U.S. may supply Taiwan with excess Defence Articles (EDA) in defiance of strong opposite from China

Su Tzu-yun

27th May 2023 – (Taipei) Institute for National Defence and Security Research Director Su Tzu-yun has said that the U.S. could supply Taiwan with Excess Defence Articles (EDA). The EDA program involves surplus weapons and equipment being transferred to allied nations in need of them. The transfers are carried out in line with the Foreign Assistance Act and the Arms Export Control Act.

Director Su explained that military aid is a gift, whereas a stockpile consists of equipment owned by the U.S. military stored in Taiwan. A contingency stockpile would indicate a significant increase in the possibility of US military cooperation in defending Taiwan.

On 24th May, a batch of U.S.-made Stinger missiles and related equipment arrived in Taiwan. The shipment, valued at US$500 million, was made possible by the use of the Presidential Drawdown Authority. This tool allows weapons deliveries to be expedited to foreign countries and international organisations in response to unforeseen emergencies, according to the U.S. State Department.

Director Su said that Taiwan has approximately 1,800 Stinger missiles, including ground-to-air, air-to-air, and dual-mounted systems. They provide low-altitude air defence, are suitable for individual operations, and are highly mobile. The missiles can be deployed in key strategic areas such as airports, radar stations, or near critical facilities to prevent low-altitude aircraft attacks by enemy forces. They can also be deployed in the vicinity of drop zones and in Hualien to prevent enemy helicopter assaults and further strengthen Taiwan’s counter-assault capabilities.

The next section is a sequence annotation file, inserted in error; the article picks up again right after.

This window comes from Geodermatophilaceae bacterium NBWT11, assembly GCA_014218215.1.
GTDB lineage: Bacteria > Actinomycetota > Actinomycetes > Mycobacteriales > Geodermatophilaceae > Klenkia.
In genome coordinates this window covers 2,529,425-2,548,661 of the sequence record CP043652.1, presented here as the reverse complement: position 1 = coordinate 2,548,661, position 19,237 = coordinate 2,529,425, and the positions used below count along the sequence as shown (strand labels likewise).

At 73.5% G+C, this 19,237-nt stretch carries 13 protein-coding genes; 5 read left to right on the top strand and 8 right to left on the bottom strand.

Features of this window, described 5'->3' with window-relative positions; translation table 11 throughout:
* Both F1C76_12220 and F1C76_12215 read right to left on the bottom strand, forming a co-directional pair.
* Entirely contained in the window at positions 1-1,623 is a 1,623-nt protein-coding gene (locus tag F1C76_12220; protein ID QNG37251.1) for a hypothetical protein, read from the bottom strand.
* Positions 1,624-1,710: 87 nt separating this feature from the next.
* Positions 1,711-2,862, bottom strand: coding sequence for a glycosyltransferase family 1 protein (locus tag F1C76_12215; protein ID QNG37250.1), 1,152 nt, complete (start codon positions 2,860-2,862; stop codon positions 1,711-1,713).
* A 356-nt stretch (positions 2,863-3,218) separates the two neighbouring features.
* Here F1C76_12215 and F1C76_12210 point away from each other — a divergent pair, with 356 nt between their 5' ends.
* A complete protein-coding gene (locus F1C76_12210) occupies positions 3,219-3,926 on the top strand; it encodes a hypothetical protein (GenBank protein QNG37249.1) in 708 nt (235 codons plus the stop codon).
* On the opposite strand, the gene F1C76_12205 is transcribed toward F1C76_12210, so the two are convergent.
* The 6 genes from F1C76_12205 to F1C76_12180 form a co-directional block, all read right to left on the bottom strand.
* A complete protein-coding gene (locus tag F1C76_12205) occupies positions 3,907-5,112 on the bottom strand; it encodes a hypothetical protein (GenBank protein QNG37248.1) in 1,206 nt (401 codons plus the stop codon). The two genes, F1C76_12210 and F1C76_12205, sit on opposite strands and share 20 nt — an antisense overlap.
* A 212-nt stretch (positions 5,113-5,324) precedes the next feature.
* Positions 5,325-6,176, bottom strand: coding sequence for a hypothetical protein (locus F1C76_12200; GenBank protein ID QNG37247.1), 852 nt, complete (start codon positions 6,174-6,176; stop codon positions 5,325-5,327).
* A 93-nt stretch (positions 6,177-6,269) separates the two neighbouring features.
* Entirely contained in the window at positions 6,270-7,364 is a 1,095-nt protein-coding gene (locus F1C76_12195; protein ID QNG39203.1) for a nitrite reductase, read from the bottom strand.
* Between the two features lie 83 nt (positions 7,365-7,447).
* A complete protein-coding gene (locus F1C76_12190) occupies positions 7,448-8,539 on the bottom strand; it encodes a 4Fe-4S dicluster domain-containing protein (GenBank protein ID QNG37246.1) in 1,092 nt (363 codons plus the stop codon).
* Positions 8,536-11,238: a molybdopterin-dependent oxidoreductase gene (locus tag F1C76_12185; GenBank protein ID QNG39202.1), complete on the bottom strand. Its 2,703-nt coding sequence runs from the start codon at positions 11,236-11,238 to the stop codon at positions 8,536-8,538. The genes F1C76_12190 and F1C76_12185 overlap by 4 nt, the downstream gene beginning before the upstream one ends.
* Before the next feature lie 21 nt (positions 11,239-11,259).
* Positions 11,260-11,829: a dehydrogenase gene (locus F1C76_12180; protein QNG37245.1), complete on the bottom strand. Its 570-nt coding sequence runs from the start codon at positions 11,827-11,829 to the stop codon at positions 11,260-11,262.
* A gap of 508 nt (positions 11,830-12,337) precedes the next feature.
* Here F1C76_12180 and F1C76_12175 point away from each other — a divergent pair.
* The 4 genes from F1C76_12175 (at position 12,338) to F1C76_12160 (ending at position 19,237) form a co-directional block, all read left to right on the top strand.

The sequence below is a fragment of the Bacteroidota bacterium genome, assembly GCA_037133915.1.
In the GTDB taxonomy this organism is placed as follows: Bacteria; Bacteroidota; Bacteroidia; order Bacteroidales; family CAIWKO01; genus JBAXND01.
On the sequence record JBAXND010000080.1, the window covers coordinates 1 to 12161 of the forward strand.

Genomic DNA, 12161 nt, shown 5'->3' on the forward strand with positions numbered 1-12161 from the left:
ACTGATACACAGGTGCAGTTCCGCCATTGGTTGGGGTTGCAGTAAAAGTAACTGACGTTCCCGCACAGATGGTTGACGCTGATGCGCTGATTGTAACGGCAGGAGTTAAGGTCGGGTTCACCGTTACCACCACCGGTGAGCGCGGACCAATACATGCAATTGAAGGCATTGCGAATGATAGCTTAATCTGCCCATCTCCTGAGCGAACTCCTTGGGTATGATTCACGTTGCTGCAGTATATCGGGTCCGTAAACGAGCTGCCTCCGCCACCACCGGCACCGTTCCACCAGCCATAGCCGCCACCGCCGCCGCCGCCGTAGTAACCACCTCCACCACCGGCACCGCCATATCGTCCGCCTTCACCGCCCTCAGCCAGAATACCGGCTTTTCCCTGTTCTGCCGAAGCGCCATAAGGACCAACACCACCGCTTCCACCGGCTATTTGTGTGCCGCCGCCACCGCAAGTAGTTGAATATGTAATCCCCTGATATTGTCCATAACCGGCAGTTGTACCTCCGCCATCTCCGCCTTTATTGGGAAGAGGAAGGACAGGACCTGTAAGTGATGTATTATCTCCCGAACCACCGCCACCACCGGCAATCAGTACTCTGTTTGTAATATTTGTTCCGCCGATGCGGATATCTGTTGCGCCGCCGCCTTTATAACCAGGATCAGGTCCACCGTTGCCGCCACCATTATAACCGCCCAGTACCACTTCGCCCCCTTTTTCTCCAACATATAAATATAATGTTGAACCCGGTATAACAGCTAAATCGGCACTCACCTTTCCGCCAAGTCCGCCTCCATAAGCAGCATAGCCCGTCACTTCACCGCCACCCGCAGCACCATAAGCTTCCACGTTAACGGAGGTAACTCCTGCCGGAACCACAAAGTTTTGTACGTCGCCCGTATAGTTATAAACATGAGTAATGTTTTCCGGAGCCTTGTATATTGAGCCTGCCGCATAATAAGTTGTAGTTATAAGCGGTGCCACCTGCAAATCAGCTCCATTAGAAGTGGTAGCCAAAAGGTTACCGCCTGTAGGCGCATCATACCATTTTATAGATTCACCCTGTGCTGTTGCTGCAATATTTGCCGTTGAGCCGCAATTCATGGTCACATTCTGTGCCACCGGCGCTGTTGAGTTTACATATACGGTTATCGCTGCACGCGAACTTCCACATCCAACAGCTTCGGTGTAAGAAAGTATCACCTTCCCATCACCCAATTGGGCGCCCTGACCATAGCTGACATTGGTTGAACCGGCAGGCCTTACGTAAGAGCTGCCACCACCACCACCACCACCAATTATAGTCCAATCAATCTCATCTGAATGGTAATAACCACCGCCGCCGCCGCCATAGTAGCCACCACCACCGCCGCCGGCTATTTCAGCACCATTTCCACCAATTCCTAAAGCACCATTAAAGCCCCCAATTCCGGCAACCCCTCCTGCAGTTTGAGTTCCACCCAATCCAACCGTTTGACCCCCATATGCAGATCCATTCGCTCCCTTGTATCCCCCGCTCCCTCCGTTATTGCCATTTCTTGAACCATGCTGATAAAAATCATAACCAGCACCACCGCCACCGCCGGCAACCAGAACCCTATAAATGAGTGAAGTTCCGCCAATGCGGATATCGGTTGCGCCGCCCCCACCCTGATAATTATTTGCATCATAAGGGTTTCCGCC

There has been a large push in the U.S. Congress to provide Taiwan with the weapons it needs to defend itself against a potential Chinese invasion. There are growing concerns that an attack could happen in 2027, the 100th anniversary of the founding of the Chinese Communist Party.

However, China has firmly opposed the U.S.’s latest delivery of missiles to Taiwan and has lodged serious representations with the U.S. side over “this utterly wrong and dangerous move,” according to Foreign Ministry spokeswoman Mao Ning. Mao said that Washington’s supply of arms to Taiwan seriously violates the provisions of the three China-U.S. joint communiques, especially the 17th August Communique of 1982.

She added that the move interferes in China’s internal affairs, undermines its sovereignty and security interests, and harms peace and stability across the Taiwan Strait. Mao urged Washington to stop arming Taiwan with weapons, stop military contact with Taiwan, stop creating factors that could lead to tensions in the Taiwan Strait, and stop encouraging and supporting ‘Taiwan independence’ separatist forces to seek ‘independence’ with military force.

Despite China’s opposition, the U.S.has authorised up to US$1 billion worth of weapons aid for Taiwan using the drawdown, a fast-track authority that has been exercised more than 35 times to send arms to Ukraine.

The U.S.’ intent to use Taiwan to contain China has become increasingly obvious, from a former senior White House official’s public statement on destroying Taiwan’s semiconductor factories, including the Taiwan Semiconductor Manufacturing Co, to a Republican presidential candidate’s call for guns in every Taiwanese household. These actions have heightened tensions and raised concerns about the potential for conflict in the region.